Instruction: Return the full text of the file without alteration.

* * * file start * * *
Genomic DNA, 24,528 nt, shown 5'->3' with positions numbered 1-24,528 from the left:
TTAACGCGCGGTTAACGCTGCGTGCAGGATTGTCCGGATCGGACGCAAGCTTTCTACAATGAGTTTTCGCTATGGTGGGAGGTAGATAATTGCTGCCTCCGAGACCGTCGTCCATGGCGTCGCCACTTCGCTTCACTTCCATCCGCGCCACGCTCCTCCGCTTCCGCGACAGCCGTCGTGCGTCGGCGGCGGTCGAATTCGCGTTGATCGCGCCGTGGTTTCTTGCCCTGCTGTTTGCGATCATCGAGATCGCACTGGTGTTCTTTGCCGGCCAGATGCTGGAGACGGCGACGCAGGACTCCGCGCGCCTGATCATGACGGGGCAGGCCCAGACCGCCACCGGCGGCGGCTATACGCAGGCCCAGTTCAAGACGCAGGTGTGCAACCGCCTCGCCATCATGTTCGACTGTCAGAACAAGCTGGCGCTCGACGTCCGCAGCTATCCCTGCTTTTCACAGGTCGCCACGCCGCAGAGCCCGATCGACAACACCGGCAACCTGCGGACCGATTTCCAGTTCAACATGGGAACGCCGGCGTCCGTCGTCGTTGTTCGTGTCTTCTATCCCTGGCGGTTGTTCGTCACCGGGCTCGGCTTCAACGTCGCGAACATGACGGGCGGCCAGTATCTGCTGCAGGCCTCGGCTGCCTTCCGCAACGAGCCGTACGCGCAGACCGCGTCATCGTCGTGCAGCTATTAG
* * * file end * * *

Genomic DNA, 24,528 nt, shown 5'->3' with positions numbered 1-24,528 from the left:
TTAACGCGCGGTTAACGCTGCGTGCAGGATTGTCCGGATCGGACGCAAGCTTTCTACAATGAGTTTTCGCTATGGTGGGAGGTAGATAATTGCTGCCTCCGAGACCGTCGTCCATGGCGTCGCCACTTCGCTTCACTTCCATCCGCGCCACGCTCCTCCGCTTCCGCGACAGCCGTCGTGCGTCGGCGGCGGTCGAATTCGCGTTGATCGCGCCGTGGTTTCTTGCCCTGCTGTTTGCGATCATCGAGATCGCACTGGTGTTCTTTGCCGGCCAGATGCTGGAGACGGCGACGCAGGACTCCGCGCGCCTGATCATGACGGGGCAGGCCCAGACCGCCACCGGCGGCGGCTATACGCAGGCCCAGTTCAAGACGCAGGTGTGCAACCGCCTCGCCATCATGTTCGACTGTCAGAACAAGCTGGCGCTCGACGTCCGCAGCTATCCCTGCTTTTCACAGGTCGCCACGCCGCAGAGCCCGATCGACAACACCGGCAACCTGCGGACCGATTTCCAGTTCAACATGGGAACGCCGGCGTCCGTCGTCGTTGTTCGTGTCTTCTATCCCTGGCGGTTGTTCGTCACCGGGCTCGGCTTCAACGTCGCGAACATGACGGGCGGCCAGTATCTGCTGCAGGCCTCGGCTGCCTTCCGCAACGAGCCGTACGCGCAGACCGCGTCATCGTCGTGCAGCTATTAG